Product Chemicals Management for Retailers Meeting

The Product Chemicals Management for Retailers Meeting: Moving Beyond Compliance Toward Safer, Less-Toxic Product Lines was hosted by West Marine in Watsonville, CA, on May 3, 2011.  The business to business event brought together over 40 proactive retailers and other stakeholders engaged in dialog about the challenges and solutions to safer chemicals management in the products they are selling, and explored the business case for why this is important. For further details on this event please view the meeting summary.


Green Chemistry news


Sales of 'Green" Household Products Fall

When Clorox introduced Green Works, its environment-friendly cleaning line in 2008, it vowed that the products would "move natural cleaning into the mainstream". However as the recession hit the consumers infatuation with green products has begun to decline rapidly, leaving the household product makers like Clorox scrambling to persuade mainstream customers to buy green again. Read more...

Chemical Policy Reform Creates Jobs, Drives Innovation/
Economic Benefits of a Green Chemical Industry in the U.S.

A new study shows, for the first time, that federal chemicals policy reform can support job creation in the U.S. chemicals industry while protecting public health and the environment. The study produced by the Political Economy Research Institute (PERI) and commissioned by the BlueGreen Alliance, shows that innovation in sustainable chemistry can reverse the industry's job shedding trend in a market that increasingly requires cleaner, safer production. Read more...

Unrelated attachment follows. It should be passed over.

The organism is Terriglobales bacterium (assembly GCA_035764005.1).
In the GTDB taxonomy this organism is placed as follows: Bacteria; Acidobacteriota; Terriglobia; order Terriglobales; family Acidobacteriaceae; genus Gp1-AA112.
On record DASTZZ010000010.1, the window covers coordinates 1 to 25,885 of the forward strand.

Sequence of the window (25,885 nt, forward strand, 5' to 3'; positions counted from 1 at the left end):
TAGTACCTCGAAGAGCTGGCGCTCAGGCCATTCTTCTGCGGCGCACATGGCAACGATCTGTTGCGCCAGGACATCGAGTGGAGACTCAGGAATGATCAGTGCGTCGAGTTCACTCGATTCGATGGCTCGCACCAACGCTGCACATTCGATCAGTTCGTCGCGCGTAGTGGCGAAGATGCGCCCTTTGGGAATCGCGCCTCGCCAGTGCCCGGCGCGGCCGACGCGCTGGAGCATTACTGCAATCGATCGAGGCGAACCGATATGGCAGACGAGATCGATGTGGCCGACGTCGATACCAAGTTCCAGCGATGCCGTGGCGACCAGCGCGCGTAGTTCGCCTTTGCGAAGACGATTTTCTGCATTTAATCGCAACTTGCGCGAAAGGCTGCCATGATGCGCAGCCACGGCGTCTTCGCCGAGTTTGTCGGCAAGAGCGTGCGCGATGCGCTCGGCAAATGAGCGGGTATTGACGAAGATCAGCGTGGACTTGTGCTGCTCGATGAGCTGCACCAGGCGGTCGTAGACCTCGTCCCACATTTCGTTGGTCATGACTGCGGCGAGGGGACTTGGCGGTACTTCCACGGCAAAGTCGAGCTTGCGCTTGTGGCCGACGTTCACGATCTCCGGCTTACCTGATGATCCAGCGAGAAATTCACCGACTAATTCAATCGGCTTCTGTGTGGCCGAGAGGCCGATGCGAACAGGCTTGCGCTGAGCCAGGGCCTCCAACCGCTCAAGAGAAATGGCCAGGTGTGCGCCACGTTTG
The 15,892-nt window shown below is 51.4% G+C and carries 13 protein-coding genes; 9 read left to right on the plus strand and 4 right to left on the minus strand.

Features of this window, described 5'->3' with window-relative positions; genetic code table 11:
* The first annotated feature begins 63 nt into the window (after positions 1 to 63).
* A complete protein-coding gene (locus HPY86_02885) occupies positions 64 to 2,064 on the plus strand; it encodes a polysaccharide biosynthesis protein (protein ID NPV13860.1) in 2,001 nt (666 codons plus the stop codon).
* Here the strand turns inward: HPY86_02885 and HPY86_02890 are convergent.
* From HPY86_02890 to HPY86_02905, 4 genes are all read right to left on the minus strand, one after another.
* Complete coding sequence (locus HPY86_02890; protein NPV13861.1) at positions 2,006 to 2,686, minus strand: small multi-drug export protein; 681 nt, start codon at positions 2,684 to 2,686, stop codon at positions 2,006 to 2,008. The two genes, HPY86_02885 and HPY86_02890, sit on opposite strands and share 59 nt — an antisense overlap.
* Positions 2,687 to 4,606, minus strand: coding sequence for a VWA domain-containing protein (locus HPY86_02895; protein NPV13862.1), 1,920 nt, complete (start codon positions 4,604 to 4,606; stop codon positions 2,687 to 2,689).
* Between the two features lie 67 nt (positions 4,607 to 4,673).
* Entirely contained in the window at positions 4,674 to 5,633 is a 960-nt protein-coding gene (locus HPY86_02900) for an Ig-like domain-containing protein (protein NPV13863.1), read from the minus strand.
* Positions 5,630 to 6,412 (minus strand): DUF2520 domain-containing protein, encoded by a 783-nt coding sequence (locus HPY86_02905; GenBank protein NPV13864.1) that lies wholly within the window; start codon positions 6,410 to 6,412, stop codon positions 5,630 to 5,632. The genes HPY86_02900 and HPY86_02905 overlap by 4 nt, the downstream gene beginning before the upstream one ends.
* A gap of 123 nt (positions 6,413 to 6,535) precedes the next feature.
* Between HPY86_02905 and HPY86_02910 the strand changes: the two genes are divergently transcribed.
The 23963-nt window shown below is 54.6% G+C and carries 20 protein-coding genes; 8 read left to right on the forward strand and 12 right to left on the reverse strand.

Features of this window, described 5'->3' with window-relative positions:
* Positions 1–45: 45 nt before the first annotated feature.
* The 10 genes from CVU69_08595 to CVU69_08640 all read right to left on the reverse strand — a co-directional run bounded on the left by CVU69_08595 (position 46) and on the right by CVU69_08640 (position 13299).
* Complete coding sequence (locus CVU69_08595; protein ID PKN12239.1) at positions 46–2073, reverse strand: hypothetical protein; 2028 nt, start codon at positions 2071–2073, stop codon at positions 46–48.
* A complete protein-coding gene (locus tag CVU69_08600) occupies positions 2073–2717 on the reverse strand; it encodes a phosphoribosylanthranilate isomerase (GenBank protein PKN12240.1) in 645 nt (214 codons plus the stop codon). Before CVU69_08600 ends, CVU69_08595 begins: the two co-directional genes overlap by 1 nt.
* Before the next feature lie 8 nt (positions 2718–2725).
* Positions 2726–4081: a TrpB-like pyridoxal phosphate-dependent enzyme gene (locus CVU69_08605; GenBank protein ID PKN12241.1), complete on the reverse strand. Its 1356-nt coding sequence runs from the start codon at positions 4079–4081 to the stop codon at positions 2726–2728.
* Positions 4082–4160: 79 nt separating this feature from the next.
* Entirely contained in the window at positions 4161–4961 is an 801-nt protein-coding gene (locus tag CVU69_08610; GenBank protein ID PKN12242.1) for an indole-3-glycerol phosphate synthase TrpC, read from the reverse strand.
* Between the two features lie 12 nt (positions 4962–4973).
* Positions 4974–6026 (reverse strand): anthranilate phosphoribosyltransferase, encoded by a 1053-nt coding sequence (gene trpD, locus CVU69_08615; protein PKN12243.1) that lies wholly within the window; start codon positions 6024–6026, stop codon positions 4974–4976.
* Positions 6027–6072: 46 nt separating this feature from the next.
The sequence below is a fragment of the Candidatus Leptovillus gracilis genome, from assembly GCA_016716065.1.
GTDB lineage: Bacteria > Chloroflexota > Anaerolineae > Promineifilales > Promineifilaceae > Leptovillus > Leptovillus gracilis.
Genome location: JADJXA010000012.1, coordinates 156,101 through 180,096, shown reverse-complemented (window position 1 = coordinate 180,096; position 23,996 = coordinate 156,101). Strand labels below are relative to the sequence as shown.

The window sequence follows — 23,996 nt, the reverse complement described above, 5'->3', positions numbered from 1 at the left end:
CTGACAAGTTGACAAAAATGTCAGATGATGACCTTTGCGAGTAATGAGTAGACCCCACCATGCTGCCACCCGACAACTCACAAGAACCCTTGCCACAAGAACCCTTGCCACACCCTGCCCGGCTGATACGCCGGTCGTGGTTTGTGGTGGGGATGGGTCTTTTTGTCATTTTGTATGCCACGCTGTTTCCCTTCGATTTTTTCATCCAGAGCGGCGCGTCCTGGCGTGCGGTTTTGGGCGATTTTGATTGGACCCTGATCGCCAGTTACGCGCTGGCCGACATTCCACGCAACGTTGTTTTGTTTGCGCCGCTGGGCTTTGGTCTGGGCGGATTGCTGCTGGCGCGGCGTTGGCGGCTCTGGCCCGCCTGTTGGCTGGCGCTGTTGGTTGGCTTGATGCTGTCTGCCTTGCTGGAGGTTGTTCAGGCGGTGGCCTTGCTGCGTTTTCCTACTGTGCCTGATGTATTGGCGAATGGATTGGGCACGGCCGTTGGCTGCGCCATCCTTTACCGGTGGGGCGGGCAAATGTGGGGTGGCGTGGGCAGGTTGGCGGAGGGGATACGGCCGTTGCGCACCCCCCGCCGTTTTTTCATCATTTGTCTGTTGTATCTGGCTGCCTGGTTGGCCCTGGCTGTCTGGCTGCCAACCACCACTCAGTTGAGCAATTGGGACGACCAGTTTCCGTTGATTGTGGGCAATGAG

Whole Foods Announces Green Cleaning Standards

Whole Foods Market has introduced its Eco-Scale Rating System, a set of tiered, color coded, green household cleaning standards to help shoppers make greener choices. Under the Eco-Rating System, Whole Foods Market's household cleaning vendors will be required to list every ingredient on product packaging. To ensure compliance with the company's strict standards, all products will be audited through an independent third-party for verification.

EPA Safer Product Labeling Program

The U.S. Environmental Protection Agency (EPA) has announced that more than 2,500 products are now authorized by the agency under its Design for the Environment (DfE) Safer Product Labeling Program to carry the DfE label. The EPA has also announced that it will soon require manufacturers with products that bear the DfE logo to disclose their ingredients to consumers on the product label or in another easily accessible location, such as a website.

EPA Announces Action Plans on MDI and TDI